Top 10 Retro Sweets From The 80s & 90s

We all have our favourite sweets from back in the day – retro classics that not only tasted great but cost just a few pennies. Most of them are still available and taste as great as ever! With that, let us take a trip down memory lane to get re-acquainted with some old time favourites…

10. Stinger Bars 

Stinger Bars are actually available in two different versions: a small, tutti-frutti flavour, chew bar with a fizzy centre, and a larger lemon and lime flavour bar. The one we have the fondest memories of is the lemon and lime flavour bar, due to its extremely fizzy centre and a remarkably chewy texture that provides quite a workout separating each bite from the rest of the bar! A classic chew bar.

9. Big Time Bar 

Big Time Bar Planet Candy

Big Time Bars are one of the greats. Made by Caffrey’s Chocolates in Dublin, the success of the Big Time Bar is based upon a simple philosophy – “if it ain’t broke, don’t fix it”. The bar seems to have had the same yellow wrapper for an eternity, while the timeless recipe still consists of a rock hard, buttery, slab of toffee covered in a thin layer of milk chocolate. A national icon.

8. Candy Necklaces

In the 80s, Candy Necklaces were the only piece of jewellery it was acceptable for a young boy to own. Along with its companion, the candy watch, candy necklaces offered that winning combination of wearability and edibility – although usually we just skipped to the eating bit.

7. Black Jacks & Fruit Salads

Black Jack and Fruit Salad sweets have to be on this list, being a staple of another classic from the era – the 10p bag. Black Jacks, with their sweet, aniseed flavour – made liquorice palatable to non-liquorice lovers. Fruit Salads provided a cool contrast – bursting with orchard fruit flavour. Nothing compares to chew.

6. Flying Saucer Sweets


Flying Saucers or UFO sweets, as they are also known by, are believed to have gotten their name because they taste like something out of this world. A saucer-shaped wafer shell that can melt on the tongue or be chomped open to reveal the killer – fizzy, fruity sherbet dust. Too good.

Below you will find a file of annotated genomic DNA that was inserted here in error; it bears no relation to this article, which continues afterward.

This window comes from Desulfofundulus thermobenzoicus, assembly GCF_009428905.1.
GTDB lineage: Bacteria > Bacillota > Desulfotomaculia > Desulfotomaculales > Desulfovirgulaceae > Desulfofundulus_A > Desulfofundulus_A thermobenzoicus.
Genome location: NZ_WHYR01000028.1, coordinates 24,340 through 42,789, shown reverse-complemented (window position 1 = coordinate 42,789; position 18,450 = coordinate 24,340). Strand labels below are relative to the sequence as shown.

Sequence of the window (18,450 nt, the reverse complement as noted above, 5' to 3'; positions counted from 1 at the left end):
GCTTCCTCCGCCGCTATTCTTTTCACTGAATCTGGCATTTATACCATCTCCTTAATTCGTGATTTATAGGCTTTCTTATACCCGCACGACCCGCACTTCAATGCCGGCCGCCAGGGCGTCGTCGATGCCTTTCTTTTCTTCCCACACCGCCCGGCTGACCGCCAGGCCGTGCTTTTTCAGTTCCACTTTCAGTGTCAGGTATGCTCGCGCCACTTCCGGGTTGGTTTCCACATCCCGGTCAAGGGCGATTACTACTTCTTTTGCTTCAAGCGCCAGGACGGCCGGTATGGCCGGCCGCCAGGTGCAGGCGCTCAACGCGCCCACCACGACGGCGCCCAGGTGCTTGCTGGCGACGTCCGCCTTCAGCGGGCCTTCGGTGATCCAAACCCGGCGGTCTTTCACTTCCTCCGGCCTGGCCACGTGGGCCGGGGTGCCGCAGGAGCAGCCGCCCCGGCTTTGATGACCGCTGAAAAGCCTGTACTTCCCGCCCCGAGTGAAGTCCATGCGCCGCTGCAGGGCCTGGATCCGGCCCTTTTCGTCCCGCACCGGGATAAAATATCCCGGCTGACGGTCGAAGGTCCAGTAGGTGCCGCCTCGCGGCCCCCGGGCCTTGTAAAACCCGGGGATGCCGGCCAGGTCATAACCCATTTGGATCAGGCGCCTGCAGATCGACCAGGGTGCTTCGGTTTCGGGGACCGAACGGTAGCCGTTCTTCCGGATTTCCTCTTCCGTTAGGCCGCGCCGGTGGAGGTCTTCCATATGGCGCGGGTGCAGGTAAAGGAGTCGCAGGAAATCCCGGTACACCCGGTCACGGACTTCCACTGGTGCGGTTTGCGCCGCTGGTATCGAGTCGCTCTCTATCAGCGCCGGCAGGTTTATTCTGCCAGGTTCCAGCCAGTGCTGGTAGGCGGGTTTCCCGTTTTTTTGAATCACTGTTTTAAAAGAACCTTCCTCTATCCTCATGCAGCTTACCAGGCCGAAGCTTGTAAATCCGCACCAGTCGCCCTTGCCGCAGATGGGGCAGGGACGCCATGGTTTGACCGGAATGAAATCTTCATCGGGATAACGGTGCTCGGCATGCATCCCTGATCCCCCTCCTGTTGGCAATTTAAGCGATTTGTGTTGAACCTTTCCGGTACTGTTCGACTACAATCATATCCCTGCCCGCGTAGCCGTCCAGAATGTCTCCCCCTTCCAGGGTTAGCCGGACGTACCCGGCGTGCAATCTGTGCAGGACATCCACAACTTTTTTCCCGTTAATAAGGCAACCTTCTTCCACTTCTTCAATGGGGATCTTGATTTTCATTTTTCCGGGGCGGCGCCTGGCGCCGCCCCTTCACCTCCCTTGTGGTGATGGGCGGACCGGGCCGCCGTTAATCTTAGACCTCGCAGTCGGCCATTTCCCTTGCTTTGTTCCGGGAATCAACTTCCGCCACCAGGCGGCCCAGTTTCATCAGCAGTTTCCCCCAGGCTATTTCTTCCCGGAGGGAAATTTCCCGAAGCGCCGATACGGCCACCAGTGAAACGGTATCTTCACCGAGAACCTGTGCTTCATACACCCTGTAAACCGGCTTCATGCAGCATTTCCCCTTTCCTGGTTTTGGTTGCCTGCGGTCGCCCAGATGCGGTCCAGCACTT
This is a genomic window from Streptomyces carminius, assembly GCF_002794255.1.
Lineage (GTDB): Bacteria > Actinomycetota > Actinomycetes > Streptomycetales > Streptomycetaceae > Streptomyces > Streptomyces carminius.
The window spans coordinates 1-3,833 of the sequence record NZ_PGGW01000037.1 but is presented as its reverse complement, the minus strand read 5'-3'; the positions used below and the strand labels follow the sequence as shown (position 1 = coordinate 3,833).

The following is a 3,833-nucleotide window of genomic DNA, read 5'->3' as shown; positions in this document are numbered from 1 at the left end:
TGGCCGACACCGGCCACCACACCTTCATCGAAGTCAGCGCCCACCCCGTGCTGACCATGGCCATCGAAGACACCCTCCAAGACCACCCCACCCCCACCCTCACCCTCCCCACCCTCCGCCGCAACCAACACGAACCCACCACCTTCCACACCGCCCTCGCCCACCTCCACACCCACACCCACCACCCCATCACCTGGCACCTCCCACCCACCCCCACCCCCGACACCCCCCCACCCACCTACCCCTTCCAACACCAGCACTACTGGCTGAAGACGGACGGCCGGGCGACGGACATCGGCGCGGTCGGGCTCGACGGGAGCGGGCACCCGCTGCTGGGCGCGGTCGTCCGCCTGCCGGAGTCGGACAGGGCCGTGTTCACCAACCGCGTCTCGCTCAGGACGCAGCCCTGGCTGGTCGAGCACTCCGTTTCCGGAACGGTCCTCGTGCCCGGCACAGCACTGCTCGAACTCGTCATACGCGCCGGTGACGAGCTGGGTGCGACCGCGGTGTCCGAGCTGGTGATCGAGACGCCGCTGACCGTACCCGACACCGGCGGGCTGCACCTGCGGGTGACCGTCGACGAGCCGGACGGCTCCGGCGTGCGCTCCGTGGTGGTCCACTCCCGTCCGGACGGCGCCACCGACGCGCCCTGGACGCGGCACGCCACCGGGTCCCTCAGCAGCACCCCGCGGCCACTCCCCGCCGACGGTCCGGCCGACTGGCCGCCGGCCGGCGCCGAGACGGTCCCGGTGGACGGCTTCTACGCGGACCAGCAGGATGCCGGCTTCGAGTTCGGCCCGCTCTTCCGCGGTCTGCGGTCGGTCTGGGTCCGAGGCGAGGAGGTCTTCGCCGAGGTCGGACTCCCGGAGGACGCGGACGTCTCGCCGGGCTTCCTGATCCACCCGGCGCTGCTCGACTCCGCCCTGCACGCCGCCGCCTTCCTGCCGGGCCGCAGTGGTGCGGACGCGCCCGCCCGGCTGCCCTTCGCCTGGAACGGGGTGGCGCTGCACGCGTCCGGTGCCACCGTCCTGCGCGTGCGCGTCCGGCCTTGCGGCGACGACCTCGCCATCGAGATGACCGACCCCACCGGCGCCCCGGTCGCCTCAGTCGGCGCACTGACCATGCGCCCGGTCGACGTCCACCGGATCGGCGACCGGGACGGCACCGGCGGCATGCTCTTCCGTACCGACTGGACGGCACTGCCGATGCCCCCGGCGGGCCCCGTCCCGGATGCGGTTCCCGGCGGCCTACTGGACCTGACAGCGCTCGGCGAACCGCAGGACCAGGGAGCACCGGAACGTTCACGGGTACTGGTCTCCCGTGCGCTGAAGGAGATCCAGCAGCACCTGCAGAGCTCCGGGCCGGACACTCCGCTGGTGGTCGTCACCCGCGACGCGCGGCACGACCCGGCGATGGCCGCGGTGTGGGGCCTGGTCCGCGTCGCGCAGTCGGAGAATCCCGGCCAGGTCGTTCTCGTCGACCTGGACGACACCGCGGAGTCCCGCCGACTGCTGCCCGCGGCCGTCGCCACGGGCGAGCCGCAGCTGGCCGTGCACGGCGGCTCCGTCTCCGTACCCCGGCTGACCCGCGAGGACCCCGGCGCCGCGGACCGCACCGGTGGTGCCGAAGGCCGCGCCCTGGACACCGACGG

5. Fizzy Cola Lollies

Barratt Fizzy Kola Lollies are a hard boiled classic – bursting with tongue tingling fizz and authentic cola flavour. We still get nostalgic for the days when you could get a free lolly if you found the number 7 on the inside of a wrapper.

4. Love Hearts

Love Hearts are another timeless sweet – as popular today as they have ever been. The idea behind love heart sweets is so simple yet complete genius – each crunchy, fizzy sweet is imprinted with a cheesy chat up line, romantic message or popular saying inside of a heart. A great retro sweet but also a great wedding sweet, particularly Love Heart Mini Rolls.

3. Wham Bars

One of the best selling sweets of the 80s, Wham Bars were an instant classic when launched. Immensely popular due to their chewiness and fizzy flavour, Wham bars most distinguishing feature are the flavoured sherbet bits sprinkled throughout the bar. The Wham bar has been the number one chew bar since it’s launch due to it’s great flavour and cheap price.

2. Refresher Chews

Refresher Chews-380x320

Swizzels’ Refreshers are another eternally popular retro sweet. The combination of lemon flavoured chew with a fizzy sherbet centre is just so darn refreshing! Don’t confuse these with the hard round refresher sweets by Barratt, which are not true refreshers in our eyes. No retro candy buffet is complete without refresher chews!

1. Barratt Milk Teeth

Milk Teeth 240 Pieces

Milk Teeth have to be our favourite retro sweet of all time! These vanilla and strawberry flavoured foam delights take their place as number one in our hearts due to the unique powdery layer that covers each sweet. The flavour oozes out of the foam falsies for extra longer thanks to this mysterious, powdery layer. Milk Teeth tick all the boxes – a 10p bag staple, great taste and goofy play potential! In our opinion – the undisputed king of retro sweets.

Facebook IconTwitter IconVisit Our BlogVisit Our Blog